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Baby teeth are the first set of teeth that come in, or erupt, after birth. They’re temporary, meaning they’ll eventually fall out and be replaced by permanent teeth.

Baby teeth are also known as deciduous teeth, milk teeth, and primary teeth.

Typically, baby teeth start erupting when a child is between 6 to 12 months old. But every child is different. Some children are born with teeth, some might get their first teeth as soon as 4 months old, while others might get theirs closer to 12 months.

If your child has no baby teeth by 12 months, bring them to the dentist. You should also bring them to the dentist if the remaining teeth don’t come in by the time they are 4 years old.

Let’s go over the usual teething timeline in children. We’ll also cover the potential causes of late teething.

In general, baby teeth start coming in between 6 to 12 months. A majority of children will have their first tooth by their first birthday.

The expected eruption times of different teeth depends on the tooth. According to the American Dental Association, typical timelines for the upper teeth include:

  • Central incisor: 8 to 12 months
  • Lateral incisor: 9 to 13 months
  • Canine (cuspid): 16 to 22 months
  • First molar: 13 to 19 months
  • Second molar: 25 to 33 months

Meanwhile, the timelines for lower teeth include:

  • Central incisor: 6 to 10 months
  • Lateral incisor: 10 to 16 months
  • Canine (cuspid): 17 to 23 months
  • First molar: 14 to 18 months
  • Second molar: 23 to 31 months

All baby teeth will usually come in by 27 to 33 months, or around age 3.

Remember, these timelines are general. Your child’s order of baby teeth development might differ.

It’s also typical for baby teeth to erupt 6 to 12 months after their expected eruption time. That said, if your child’s remaining baby teeth are erupting as they near 45 months (about 4 years old), it’s likely not a problem.

Delayed tooth eruption occurs when a tooth comes in later than the typical timing.

For first baby teeth, an eruption between 12 to 24 months may be atypical. For remaining baby teeth, eruption after 4 years is likely atypical.

A pediatric dentist can determine whether your child’s teething timeline is appropriate for their developmental progress.

Several possible factors may cause delayed tooth eruption. In some cases, it may be the first or only symptom of an underlying medical condition.

Causes of delayed baby teeth include:

Premature birth or low birth weight

A premature birth occurs when a baby is born too early. Premature babies have a higher risk of delayed growth and development, including late tooth eruption.

Similarly, low birth weight babies are more likely to have developmental challenges. This includes late teething.


Proper nutrition during pregnancy and childhood is essential for proper growth. Malnutrition during these times can cause late teething. Specifically, it can lead to eruption delays of 1 to 4 months.


Some syndromes can cause delayed eruption of baby teeth, including:

  • Down syndrome
  • Apert syndrome
  • Ellis-van Creveld syndrome
  • Hutchinson-Gilford progeria syndrome
  • Zimmermann-Laband-1 syndrome
  • Axenfeld–Rieger Syndrome

These conditions may delay eruption of permanent teeth, too.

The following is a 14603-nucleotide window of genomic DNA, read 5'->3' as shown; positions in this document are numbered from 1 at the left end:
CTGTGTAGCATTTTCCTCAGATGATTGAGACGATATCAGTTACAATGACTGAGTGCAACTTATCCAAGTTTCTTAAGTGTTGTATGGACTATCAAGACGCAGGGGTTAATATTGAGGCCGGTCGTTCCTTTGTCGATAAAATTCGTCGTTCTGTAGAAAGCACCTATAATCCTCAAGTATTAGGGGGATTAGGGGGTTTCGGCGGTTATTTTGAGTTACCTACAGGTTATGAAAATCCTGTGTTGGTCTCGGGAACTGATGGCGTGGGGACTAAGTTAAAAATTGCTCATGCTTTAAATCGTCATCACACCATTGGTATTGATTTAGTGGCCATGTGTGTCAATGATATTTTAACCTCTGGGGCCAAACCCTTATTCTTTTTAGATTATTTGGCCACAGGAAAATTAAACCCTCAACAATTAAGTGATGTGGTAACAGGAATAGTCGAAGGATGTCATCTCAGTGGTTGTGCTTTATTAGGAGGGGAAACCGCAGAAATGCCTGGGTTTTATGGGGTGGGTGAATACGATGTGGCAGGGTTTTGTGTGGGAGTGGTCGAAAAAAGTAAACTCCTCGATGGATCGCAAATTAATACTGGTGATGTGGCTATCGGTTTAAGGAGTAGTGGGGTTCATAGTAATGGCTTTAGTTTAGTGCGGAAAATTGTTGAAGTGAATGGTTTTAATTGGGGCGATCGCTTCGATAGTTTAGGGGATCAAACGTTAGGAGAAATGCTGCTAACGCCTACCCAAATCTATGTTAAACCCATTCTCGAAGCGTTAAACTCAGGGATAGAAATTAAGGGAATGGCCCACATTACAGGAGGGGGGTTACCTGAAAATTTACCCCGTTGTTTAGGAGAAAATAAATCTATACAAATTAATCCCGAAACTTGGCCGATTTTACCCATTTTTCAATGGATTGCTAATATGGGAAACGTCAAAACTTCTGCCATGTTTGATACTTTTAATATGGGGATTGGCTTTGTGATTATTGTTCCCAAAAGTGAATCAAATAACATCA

Developmental disorders

Late or absent baby teeth might be due to developmental disorders, such as:

  • cleidocranial dysostosis
  • ectodermal dysplasias
  • regional odontodysplasia

Endocrine disorders

The endocrine system is responsible for producing hormones. Some of these hormones regulate growth and development.

An endocrine disease might lead to delayed tooth eruption. This may include:


If you have a family history of late teething, your child might be prone to it, too. Similarly, if any of the conditions mentioned above run in your family, it may be related to your child’s late teething.

In most children, a simple delay in teething likely isn’t a problem. However, if your child’s baby teeth come in later than the average timeline, it might pose future complications.

Late teething might lead to:

  • trouble chewing
  • speech difficulties
  • difficulty making facial expressions, like frowning or smiling

If your child has no baby teeth by 12 months old, take them to a dentist. You should also bring them to the dentist if their remaining baby teeth fail to come in by 4 years old.

The dentist might refer you to a specialist to determine the cause.

Other signs that require a trip to the dentist include:

  • missing teeth
  • widely spaced teeth
  • unusually large or small teeth
  • signs of cavities in baby teeth
  • baby teeth fail to fall out when permanent teeth come in

If a child has a fever — a temperature of 100.4°F (38°C) — you should take them to their pediatrician. A slightly elevated temperature is common while teething, but a fever is usually a sign of something more serious.

When your child’s first baby tooth does come in, bring them to the dentist as well.

Baby teeth, or primary teeth, usually start coming in between 6 to 12 months. By the time they are 3 years old, many children will have a full mouth of baby teeth.

This timeline can vary widely, though. A slight delay usually isn’t a cause for concern.

Possible causes of delayed baby teething include premature birth, low birth weight, poor nutrition, or genetics. Syndromes, developmental or endocrine disorders might also delay tooth eruption.

If your child has no baby teeth by 12 months, bring them to the dentist. They should also visit a dentist if their remaining baby teeth haven’t erupted by 4 years.

A dentist can determine if this is expected for your child or if they should see a specialist.